Isaac Bell House (1882-83), the Montauk houses seem like experimental concept models for the larger commissions that lay ahead. Designed with restrained exuberance and excruciating attention to detail, they achieved a fresh, simple solution. None of these houses stands out in particular, yet each, perched in the face of the sea, offers a poetic and romantic glimpse of its neighbor. More than 129 years after their construction, they retain their access to a landscape of moorland and vistas, as well as their harmonious relationships to one another. In 1976, the Montauk Association houses were included on the National Register of Historic Places. The complex is particularly important, not only for Olmsted’s precedentsetting vision for land use and McKim, Mead & White’s early work in the Shingle style, but also for its documentation of a unique era in the history of the resort economy of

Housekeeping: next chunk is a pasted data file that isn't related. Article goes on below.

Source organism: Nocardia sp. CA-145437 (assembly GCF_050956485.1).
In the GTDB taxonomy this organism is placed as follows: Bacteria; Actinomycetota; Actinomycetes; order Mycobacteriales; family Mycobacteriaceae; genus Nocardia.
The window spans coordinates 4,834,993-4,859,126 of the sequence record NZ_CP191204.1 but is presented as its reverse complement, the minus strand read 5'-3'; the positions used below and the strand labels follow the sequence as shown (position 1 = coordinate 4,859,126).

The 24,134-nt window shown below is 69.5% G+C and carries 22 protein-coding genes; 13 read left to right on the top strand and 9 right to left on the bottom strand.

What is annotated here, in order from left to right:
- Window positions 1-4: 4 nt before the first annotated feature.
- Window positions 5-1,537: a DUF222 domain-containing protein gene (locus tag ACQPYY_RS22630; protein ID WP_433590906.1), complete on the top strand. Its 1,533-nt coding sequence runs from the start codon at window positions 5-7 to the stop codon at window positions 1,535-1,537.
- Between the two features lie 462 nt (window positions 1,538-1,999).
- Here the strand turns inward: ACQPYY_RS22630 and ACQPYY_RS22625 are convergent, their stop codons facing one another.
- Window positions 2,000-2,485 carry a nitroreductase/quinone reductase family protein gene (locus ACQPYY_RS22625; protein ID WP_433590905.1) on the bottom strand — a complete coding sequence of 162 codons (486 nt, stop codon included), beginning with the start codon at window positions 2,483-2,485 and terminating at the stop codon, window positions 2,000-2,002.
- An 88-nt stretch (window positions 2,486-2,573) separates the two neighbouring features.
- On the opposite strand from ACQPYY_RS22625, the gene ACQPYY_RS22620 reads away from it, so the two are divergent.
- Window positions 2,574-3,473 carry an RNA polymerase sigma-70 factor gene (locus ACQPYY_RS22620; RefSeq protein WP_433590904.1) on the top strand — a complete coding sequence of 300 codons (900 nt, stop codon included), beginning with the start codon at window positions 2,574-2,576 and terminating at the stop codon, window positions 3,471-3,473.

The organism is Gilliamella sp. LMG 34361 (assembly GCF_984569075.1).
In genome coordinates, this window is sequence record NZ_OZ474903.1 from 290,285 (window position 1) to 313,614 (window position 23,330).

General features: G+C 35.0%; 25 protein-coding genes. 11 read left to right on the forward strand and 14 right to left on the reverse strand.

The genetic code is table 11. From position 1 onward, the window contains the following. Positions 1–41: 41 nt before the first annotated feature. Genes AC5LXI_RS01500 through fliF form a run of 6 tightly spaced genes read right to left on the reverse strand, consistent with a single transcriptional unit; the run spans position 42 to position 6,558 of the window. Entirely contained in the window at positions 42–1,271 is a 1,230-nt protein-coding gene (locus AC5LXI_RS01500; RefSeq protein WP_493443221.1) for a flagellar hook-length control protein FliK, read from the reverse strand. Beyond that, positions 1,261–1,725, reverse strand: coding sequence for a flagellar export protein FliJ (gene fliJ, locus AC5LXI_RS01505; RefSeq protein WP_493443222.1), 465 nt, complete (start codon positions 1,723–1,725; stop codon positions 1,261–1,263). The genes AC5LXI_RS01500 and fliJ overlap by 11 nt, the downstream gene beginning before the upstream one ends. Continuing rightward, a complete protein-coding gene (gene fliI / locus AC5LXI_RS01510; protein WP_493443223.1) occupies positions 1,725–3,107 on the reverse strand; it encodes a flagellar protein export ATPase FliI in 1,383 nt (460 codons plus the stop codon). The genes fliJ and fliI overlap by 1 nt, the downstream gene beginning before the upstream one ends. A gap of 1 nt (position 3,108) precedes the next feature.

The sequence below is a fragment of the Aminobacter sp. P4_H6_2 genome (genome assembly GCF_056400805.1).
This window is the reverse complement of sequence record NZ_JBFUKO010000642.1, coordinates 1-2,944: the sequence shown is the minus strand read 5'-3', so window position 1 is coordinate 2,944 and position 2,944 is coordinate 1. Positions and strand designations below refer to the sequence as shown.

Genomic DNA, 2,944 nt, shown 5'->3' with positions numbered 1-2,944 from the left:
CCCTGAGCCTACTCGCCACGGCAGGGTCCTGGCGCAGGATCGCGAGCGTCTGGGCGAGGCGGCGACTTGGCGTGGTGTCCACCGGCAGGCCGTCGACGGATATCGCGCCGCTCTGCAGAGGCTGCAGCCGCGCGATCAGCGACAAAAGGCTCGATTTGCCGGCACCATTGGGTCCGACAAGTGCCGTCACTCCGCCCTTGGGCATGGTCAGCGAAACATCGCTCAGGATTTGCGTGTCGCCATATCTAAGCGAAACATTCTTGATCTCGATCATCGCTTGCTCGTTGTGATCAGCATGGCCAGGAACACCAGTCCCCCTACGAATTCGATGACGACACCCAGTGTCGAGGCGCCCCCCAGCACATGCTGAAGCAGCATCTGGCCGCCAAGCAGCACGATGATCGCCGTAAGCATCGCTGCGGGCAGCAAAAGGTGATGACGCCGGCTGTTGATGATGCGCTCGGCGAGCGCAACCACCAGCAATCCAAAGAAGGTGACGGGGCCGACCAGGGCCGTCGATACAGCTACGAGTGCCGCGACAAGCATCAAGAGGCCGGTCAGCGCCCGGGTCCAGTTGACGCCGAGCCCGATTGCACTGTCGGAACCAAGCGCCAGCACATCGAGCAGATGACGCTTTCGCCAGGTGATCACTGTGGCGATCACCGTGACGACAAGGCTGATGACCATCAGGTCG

East Hampton. The Montauk Association was one of the area’s first enclaves devoted to the architecture of leisure. It represents the evolution from the boardinghouse era to one in which vacationists lived in their own homes. In 1997, a fire destroyed the Orr residence, named Tick Hall after the insect that populates the region. Owned by television personality Dick Cavett and his wife, actress Carrie Nye, the house was painstakingly reconstructed, from documentary materials and artifacts, to be historically accurate. In 2004, East Hampton Town designated the Montauk Association Historic District, including Tick Hall, with the purpose of maintaining the integrity of the original houses and their setting. The preservation goals and guidelines, which offer protection, were developed to ensure the compound’s wellbeing for the long term.
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